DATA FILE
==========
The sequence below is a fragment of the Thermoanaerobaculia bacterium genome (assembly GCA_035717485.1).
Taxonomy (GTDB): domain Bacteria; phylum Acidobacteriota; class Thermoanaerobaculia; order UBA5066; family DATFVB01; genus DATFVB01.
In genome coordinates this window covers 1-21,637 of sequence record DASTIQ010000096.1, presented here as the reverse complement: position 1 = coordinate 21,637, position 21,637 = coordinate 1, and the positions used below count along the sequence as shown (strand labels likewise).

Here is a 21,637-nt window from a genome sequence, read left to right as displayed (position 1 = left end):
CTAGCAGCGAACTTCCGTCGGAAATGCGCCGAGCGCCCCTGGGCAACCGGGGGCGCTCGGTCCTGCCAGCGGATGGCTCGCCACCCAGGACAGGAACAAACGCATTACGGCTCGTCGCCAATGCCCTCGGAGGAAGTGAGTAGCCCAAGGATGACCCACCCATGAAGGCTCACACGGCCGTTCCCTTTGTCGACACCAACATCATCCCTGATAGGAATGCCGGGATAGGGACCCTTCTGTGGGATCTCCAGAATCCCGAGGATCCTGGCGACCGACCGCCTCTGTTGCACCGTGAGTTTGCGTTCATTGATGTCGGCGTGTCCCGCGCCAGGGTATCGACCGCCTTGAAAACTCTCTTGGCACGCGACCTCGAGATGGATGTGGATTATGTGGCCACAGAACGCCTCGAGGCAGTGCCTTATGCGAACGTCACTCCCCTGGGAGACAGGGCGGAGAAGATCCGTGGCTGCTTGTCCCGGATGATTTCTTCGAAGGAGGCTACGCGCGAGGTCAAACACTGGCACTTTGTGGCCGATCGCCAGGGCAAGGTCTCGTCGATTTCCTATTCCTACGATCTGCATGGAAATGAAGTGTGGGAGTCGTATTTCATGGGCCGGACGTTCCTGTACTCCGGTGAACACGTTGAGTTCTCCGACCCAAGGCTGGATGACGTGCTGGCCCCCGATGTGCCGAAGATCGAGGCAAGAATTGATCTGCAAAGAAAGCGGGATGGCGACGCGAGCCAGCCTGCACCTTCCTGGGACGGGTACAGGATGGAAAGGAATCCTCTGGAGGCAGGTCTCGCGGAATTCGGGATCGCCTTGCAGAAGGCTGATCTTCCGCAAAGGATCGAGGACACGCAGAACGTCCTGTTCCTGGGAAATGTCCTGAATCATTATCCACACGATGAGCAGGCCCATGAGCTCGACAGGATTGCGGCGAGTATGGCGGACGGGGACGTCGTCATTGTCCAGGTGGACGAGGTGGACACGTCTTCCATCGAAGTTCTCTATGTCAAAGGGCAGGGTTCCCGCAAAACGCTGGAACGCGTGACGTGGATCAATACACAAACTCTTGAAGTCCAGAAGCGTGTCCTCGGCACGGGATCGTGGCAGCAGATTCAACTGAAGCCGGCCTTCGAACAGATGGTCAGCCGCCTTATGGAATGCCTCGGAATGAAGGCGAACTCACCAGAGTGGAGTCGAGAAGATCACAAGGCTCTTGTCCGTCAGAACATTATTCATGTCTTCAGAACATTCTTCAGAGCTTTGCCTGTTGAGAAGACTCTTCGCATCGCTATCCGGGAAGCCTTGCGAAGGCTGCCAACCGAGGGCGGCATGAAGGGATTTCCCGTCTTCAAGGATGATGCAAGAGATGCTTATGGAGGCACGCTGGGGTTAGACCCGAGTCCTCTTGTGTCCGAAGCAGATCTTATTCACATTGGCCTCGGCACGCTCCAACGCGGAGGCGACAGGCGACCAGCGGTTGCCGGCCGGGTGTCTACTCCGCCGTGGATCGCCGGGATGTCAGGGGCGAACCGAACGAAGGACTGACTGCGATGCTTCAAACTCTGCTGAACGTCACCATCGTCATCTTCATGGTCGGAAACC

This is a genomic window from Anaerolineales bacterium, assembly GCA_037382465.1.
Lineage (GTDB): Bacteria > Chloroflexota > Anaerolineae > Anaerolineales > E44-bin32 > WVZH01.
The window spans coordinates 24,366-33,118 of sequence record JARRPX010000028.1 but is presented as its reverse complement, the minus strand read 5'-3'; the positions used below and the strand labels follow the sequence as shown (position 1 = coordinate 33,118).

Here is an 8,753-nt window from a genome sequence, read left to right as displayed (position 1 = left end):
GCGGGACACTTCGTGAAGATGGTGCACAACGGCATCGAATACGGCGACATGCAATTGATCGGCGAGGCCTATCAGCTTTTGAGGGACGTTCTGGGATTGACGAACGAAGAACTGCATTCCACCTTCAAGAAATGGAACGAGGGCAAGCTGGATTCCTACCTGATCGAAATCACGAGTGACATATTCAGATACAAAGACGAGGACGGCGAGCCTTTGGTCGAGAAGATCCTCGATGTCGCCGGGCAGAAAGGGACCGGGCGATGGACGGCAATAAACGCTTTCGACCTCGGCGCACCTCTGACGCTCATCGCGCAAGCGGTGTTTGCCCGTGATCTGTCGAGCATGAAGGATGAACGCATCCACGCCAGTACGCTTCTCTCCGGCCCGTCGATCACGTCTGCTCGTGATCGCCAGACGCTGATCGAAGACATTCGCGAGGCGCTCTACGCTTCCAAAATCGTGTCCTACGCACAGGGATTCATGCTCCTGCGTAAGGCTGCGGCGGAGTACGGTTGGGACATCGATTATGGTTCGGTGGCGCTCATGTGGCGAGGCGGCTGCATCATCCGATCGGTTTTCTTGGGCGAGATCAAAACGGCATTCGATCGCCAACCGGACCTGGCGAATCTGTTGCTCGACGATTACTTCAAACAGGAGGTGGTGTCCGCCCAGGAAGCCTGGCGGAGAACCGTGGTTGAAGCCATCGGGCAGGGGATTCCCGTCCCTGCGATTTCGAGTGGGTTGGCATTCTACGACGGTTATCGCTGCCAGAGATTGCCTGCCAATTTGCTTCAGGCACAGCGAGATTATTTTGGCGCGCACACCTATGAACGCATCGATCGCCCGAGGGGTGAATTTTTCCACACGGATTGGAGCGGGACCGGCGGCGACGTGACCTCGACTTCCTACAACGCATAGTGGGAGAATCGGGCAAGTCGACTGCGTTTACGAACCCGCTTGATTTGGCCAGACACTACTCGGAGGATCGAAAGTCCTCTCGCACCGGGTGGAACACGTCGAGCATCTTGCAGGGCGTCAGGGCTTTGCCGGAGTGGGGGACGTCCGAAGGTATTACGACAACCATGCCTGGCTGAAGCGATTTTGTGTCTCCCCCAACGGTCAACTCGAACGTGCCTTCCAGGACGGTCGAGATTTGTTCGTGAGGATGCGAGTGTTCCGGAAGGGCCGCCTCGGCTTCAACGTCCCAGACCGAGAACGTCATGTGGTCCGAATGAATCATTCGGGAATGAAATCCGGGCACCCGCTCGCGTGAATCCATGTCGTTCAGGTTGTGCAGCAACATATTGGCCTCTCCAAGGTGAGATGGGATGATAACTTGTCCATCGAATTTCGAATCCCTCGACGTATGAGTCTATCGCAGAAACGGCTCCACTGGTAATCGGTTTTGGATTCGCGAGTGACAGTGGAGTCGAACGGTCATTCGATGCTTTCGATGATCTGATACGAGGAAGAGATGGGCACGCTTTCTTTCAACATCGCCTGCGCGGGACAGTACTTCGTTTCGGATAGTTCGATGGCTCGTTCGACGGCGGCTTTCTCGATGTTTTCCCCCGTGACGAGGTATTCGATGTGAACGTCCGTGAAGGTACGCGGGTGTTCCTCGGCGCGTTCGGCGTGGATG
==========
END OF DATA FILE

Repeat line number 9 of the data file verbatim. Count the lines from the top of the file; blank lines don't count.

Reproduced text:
Here is an 8,753-nt window from a genome sequence, read left to right as displayed (position 1 = left end):